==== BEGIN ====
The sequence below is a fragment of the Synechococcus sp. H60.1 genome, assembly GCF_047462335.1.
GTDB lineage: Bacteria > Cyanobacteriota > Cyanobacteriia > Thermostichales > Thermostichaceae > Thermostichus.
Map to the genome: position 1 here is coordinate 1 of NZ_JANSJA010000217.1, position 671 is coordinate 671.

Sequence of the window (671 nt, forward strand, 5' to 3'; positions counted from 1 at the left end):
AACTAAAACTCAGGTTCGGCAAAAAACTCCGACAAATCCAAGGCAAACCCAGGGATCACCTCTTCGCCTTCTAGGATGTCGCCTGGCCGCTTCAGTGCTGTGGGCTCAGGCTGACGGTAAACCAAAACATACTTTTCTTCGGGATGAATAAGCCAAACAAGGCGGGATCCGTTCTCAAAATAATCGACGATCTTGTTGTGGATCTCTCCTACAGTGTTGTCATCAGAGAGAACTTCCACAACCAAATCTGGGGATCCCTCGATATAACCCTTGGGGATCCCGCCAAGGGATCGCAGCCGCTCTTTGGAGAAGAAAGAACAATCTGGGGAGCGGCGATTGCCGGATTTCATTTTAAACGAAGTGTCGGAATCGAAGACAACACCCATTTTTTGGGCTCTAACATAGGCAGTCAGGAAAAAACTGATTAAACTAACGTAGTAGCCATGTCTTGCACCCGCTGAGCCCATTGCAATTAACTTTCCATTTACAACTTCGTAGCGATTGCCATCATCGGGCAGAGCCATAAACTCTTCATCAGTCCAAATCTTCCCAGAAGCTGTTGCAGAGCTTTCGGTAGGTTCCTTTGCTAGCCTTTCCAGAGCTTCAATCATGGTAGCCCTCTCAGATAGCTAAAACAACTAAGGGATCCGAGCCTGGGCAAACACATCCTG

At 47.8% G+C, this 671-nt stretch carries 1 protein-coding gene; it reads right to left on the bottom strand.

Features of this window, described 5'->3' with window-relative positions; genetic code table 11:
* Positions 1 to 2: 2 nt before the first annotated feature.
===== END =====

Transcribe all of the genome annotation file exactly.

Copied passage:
The sequence below is a fragment of the Synechococcus sp. H60.1 genome, assembly GCF_047462335.1.
GTDB lineage: Bacteria > Cyanobacteriota > Cyanobacteriia > Thermostichales > Thermostichaceae > Thermostichus.
Map to the genome: position 1 here is coordinate 1 of NZ_JANSJA010000217.1, position 671 is coordinate 671.

Sequence of the window (671 nt, forward strand, 5' to 3'; positions counted from 1 at the left end):
AACTAAAACTCAGGTTCGGCAAAAAACTCCGACAAATCCAAGGCAAACCCAGGGATCACCTCTTCGCCTTCTAGGATGTCGCCTGGCCGCTTCAGTGCTGTGGGCTCAGGCTGACGGTAAACCAAAACATACTTTTCTTCGGGATGAATAAGCCAAACAAGGCGGGATCCGTTCTCAAAATAATCGACGATCTTGTTGTGGATCTCTCCTACAGTGTTGTCATCAGAGAGAACTTCCACAACCAAATCTGGGGATCCCTCGATATAACCCTTGGGGATCCCGCCAAGGGATCGCAGCCGCTCTTTGGAGAAGAAAGAACAATCTGGGGAGCGGCGATTGCCGGATTTCATTTTAAACGAAGTGTCGGAATCGAAGACAACACCCATTTTTTGGGCTCTAACATAGGCAGTCAGGAAAAAACTGATTAAACTAACGTAGTAGCCATGTCTTGCACCCGCTGAGCCCATTGCAATTAACTTTCCATTTACAACTTCGTAGCGATTGCCATCATCGGGCAGAGCCATAAACTCTTCATCAGTCCAAATCTTCCCAGAAGCTGTTGCAGAGCTTTCGGTAGGTTCCTTTGCTAGCCTTTCCAGAGCTTCAATCATGGTAGCCCTCTCAGATAGCTAAAACAACTAAGGGATCCGAGCCTGGGCAAACACATCCTG

At 47.8% G+C, this 671-nt stretch carries 1 protein-coding gene; it reads right to left on the bottom strand.

Features of this window, described 5'->3' with window-relative positions; genetic code table 11:
* Positions 1 to 2: 2 nt before the first annotated feature.